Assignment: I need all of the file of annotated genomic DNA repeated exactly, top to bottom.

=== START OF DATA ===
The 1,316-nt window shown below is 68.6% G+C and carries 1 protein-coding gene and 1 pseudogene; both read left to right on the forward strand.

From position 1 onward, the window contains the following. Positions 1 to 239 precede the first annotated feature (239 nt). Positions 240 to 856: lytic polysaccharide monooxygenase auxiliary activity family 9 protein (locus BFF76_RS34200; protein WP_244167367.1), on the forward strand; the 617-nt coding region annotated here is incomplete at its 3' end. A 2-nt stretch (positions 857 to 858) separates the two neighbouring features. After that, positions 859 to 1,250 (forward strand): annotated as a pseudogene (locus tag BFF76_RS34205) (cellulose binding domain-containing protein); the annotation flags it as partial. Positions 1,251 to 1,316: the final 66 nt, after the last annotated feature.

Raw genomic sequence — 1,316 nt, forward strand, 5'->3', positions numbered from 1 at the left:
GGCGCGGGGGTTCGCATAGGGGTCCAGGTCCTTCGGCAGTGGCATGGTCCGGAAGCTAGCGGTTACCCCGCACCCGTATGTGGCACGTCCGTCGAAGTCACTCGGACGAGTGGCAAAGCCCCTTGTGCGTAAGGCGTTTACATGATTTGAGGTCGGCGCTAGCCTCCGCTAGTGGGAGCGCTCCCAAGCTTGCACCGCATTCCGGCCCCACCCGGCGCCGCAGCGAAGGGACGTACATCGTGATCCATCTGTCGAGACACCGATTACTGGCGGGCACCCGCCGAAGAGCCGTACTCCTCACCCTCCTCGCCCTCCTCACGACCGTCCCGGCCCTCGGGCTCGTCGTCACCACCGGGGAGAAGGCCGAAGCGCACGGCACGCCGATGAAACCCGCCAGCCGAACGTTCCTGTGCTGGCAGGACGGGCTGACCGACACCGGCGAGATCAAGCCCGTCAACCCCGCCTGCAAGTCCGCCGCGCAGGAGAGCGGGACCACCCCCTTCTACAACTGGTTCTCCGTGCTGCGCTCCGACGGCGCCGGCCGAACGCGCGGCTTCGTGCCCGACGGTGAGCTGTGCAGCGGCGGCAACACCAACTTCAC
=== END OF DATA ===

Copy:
The 1,316-nt window shown below is 68.6% G+C and carries 1 protein-coding gene and 1 pseudogene; both read left to right on the forward strand.

From position 1 onward, the window contains the following. Positions 1 to 239 precede the first annotated feature (239 nt). Positions 240 to 856: lytic polysaccharide monooxygenase auxiliary activity family 9 protein (locus BFF76_RS34200; protein WP_244167367.1), on the forward strand; the 617-nt coding region annotated here is incomplete at its 3' end. A 2-nt stretch (positions 857 to 858) separates the two neighbouring features. After that, positions 859 to 1,250 (forward strand): annotated as a pseudogene (locus tag BFF76_RS34205) (cellulose binding domain-containing protein); the annotation flags it as partial. Positions 1,251 to 1,316: the final 66 nt, after the last annotated feature.

Raw genomic sequence — 1,316 nt, forward strand, 5'->3', positions numbered from 1 at the left:
GGCGCGGGGGTTCGCATAGGGGTCCAGGTCCTTCGGCAGTGGCATGGTCCGGAAGCTAGCGGTTACCCCGCACCCGTATGTGGCACGTCCGTCGAAGTCACTCGGACGAGTGGCAAAGCCCCTTGTGCGTAAGGCGTTTACATGATTTGAGGTCGGCGCTAGCCTCCGCTAGTGGGAGCGCTCCCAAGCTTGCACCGCATTCCGGCCCCACCCGGCGCCGCAGCGAAGGGACGTACATCGTGATCCATCTGTCGAGACACCGATTACTGGCGGGCACCCGCCGAAGAGCCGTACTCCTCACCCTCCTCGCCCTCCTCACGACCGTCCCGGCCCTCGGGCTCGTCGTCACCACCGGGGAGAAGGCCGAAGCGCACGGCACGCCGATGAAACCCGCCAGCCGAACGTTCCTGTGCTGGCAGGACGGGCTGACCGACACCGGCGAGATCAAGCCCGTCAACCCCGCCTGCAAGTCCGCCGCGCAGGAGAGCGGGACCACCCCCTTCTACAACTGGTTCTCCGTGCTGCGCTCCGACGGCGCCGGCCGAACGCGCGGCTTCGTGCCCGACGGTGAGCTGTGCAGCGGCGGCAACACCAACTTCAC